Not only the short, body clinged hair and the upright ears are characterizing the Sinka but its thick curly-tail too. In most cases there is a double curl of the tail. It has been preferred by the shepherds saying that it reflected an ancient character. The Badared tail has a thick base than it is continued with a double curl what is tightened to the flank region. The hair on the tail is short but a small flag of hair may occure.
Wolve nail on the rear feet is considered to be the symbol of good working ability by Hungarian shepherds.
Sinka is the tallest Hungarian herding dog. It has been a target of the shepherds when breeding. Musculature and body structure of the Sinka is resembling to the ones of a big, less hairy, long footed and angular figured Mudi but the Sinka is bigger having more stringy musculature and more tight skin.
It should be pointed out that the height of withers is also depending on what animals are considered to be herded by the Sinka. Sinkas, herding cattle are bigger while Sinkas herding sheeps have shorter feet and their body is more cobby. The sort of animals to be herded is also reflected in the character of the Sinka.
Its special character traits most the Sinka. Sinkas have been selected mostly according to it for many years. Its character has been determined by the native domestic animals. Sinkas are herding essentially Hungarian domestic animals but their working ability was already improved in herding foreign species too. The ancient Hungarian domestic animals still display a behaviour what has formed the special Hungarian herding style. Their temperament requires a strong minded, barking dog who does not afraid to express its will in need with nipping too. The working style of the Hungarian herding dogs is much different from the one of all other herding breeds of the world. It is the best expressed in the herding work of Sinka. This breed has an outstanding will to work with endless energies. The biggest Racka sheep and Hungarian Grey cattles are located in Hungary in Hortobágy region. It is obvious that they needed this type of herding dog. Thanks to the breeding selection for work, Sinka is an outstanding healthy and durable dog.
The agility of Sinka has not yet been tested in other dog sports but its good motivation and instinct could make Sinka an excelent sport dog.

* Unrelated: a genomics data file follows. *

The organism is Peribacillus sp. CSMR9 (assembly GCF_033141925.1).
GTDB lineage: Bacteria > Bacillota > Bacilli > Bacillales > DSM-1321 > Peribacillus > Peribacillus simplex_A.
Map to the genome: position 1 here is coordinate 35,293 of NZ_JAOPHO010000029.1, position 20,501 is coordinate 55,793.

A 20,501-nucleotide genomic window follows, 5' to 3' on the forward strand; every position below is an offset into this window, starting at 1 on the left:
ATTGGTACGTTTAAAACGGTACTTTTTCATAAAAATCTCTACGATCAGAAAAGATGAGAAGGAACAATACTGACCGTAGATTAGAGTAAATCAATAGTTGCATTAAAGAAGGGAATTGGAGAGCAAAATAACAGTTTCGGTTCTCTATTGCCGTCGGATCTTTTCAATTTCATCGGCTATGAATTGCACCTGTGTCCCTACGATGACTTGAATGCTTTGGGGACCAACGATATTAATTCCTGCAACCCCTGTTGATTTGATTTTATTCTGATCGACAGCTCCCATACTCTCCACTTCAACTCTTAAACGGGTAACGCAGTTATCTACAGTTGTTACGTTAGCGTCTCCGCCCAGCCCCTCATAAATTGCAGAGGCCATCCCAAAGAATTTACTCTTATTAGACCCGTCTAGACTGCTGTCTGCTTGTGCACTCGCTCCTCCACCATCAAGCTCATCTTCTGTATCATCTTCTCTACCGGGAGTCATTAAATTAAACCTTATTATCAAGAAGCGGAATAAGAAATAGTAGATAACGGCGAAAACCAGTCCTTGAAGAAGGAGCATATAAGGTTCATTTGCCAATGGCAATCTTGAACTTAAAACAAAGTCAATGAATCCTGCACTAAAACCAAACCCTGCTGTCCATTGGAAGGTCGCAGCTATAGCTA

Sinka is working agressively and hard with cattle. These animals are big and their skin is rother thick. It requires a hard working herding dog. It is a special must when herding Hungarian Grey cattle who have long horns and who may attack not only the the dog but the humans too. Racka sheep can run fast and its movements are very quick. Racka often attacks the dog with its long horns. Working with Racka requires a dog which was adopted to these conditions.
The life of the shepherds in the Hungarian plain is very desolate. Life does not dandle them and they do not dandle their dogs. They prefer to reduce from the character of their dogs because reducing it is much easier than to build up the character. It is obvious because the life of the shepherd has been depending on the working of his dog. That is why the instinct working ability of the Sinka is so strong that its teaching, training means its reduction to the required level. Sinka is not a sensitive, easily offended dog. Those ones who did not meet this criteria were selected by the shepherds or by the herded animals.
When the dog is working in far distance from the shepherd it is guided by the shepherd's crook. Sinka is getting used to the crook already during its puppyhood. It is barking, growling at it and paying attention how it moves in the hands of the human. The crook is respected by the dog because it is a tool of punishment too.
The Sinka is neither a family pet nor a toy dog. Its huge claim for endless motion can be met by different kinds of dog sports but it can be completed exclusively with regular herding.
The estimated Sinka population is already over 1000. There is still time to have it internationally acknowledged. To be frank the Hungarian shepherds do not really want to have it. They are afraid that the international acknowledgement of Sinka would result a breeding selection to figure, colour appearance what could reduce the working ability of this breed. That is why Hungarian shepherds breed Sinka among themselves, far from the fad of the world. That is why nowadays Sinkas are mostly working as professional herding dogs.